Ex Die in Diem

by duncan mcnicholl

Unspoken

There are some things that you feel like you want to say to people that you just don’t need to.

It is perhaps in the nature of love to be indescribable, but even within that context there exists a whole glut of things that refuse to bend to the language we attempt to use to describe them.

Love is an easy word to say and a hard word to define: this declaration is hardly original, but originality is not the driving force here, honesty is. And if I’m being completely honest I don’t know what to do with it. With love, I mean. and when I say I don’t know what to do with it what I mean is that I don’t know how to talk about it. I’m pretty sure that I know what to do with love when it’s given to you and by you and it fills your heart - what you do with love is hang on to it at all costs, and trust it and let it be in your life with you, because it’s when you do that that your life happens.

But when it comes to talking about it, I think we don’t, or we can’t, and so we talk around it and to it and about the things that it’s like. There are times when that’s all we can do, because it’s precarious and might be knocked off course or kilter by being spoken about directly, and there are times when that’s all that we allow ourselves to do, because it’s just too big and too important to face directly.

At this point, as I pause for a mental breath, I am realising that this truth that I’m trying to bring to the surface is itself the reason that it’s so difficult. Maybe examples would help to make the point that I’m trying to make.

There was a time when you could sit in silence on the phone, and the person at the other end could hear your silence, and you could hear their silence, but connecting more people in more places and more ways has led to digitisation and the loss of that comforting silence, and now if I get quiet enough, the person at the other end hears literally nothing at all. But that silence was always an important interaction, and a part of loving someone, and maybe now we have to find more modern ways of saying nothing when we mean everything.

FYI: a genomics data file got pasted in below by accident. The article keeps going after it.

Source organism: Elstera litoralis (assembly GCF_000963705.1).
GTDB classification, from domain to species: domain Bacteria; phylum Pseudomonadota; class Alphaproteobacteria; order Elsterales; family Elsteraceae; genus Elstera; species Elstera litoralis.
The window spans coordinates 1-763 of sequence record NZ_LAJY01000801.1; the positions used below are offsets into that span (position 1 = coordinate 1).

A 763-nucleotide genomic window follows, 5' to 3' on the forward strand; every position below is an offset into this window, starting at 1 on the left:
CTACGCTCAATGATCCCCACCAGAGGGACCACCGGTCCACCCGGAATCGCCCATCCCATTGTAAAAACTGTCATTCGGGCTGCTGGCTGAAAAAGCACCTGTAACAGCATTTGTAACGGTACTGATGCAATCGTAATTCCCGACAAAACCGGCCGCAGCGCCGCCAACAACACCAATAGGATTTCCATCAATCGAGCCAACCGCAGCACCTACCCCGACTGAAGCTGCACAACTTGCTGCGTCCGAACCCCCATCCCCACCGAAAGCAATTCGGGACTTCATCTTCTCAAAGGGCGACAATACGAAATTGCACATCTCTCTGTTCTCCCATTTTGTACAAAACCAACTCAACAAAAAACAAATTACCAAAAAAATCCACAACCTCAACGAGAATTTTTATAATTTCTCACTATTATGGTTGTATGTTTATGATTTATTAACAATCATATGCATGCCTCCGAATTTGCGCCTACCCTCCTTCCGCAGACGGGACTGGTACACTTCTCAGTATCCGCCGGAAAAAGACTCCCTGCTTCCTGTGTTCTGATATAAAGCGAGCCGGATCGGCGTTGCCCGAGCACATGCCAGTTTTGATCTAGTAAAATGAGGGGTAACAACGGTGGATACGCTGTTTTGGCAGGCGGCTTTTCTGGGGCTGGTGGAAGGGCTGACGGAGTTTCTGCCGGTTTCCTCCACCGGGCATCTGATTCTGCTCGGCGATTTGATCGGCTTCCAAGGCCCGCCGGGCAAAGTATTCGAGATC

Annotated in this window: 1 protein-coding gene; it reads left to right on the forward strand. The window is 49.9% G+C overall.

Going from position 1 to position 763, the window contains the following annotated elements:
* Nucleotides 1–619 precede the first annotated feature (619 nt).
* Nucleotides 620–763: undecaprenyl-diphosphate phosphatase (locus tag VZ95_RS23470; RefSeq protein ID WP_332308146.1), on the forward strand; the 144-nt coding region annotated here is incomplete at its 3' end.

Another, a different, time when you just don’t say anything is when you’re right on the edge of things, balanced precariously and hoping not to fall the wrong way. You breathe in to give yourself the air you need to say what’s in your heart, and at the very top of that breath you pause, and you feel it. That “it” is almost telepathic, a synchrony with the person you would be saying it to, a certainty that they already know, and that your fumble-fingered attempt to explain is only going to muddy the waters and let doubt and misunderstanding in. The crystal clarity of understanding-without-saying can be difficult to trust, but when it’s true it’s a beautiful and precious thing. So when you’re brave, and when you can, you pause on the in breath, and you release the out breath without words in it, because love doesn’t need words.

It gets big, too. Your world can change, recentre, and the things you feel don’t seem to fit into you any more. There’s a word in Portuguese that’s just unrelentingly beautiful: saudade. It means… well, it means a lot. It’s melancholy, and nostalgia, and a recognition of how good things were, and acknowledgement that they may never be again but a joy that they have been. It’s “the love that remains”. There’s a core, when you have loved someone, that doesn’t shift when circumstances change. You can lose them, or move away, you can find another love, you can watch your whole life become different and realise that what you had will never be again, wouldn’t fit into your life even if it did, and that core still remains. That’s where the saudade comes from. Even when your life has grown and changed beyond that love, something is there, and if called upon to do so, you could and would walk over hot coals and broken glass to help and heal and be there for those you’ve loved. And when you feel that way, you don’t talk about it, because how could you? People wouldn’t understand.

They wouldn’t understand by thinking you’re mad to still feel like that, or they wouldn’t understand by thinking that the whole is left and not just the core, or they wouldn’t understand how it could be bigger than everything else but not as urgent, not as acute as what happens now. The difference between important and imperative never feels like it will translate, and so you keep it to yourself.

I think the real centre of what I’m trying to say is that even when it fills you and overflows you, love isn’t something that you speak about.

It’s something that you are.

This is from the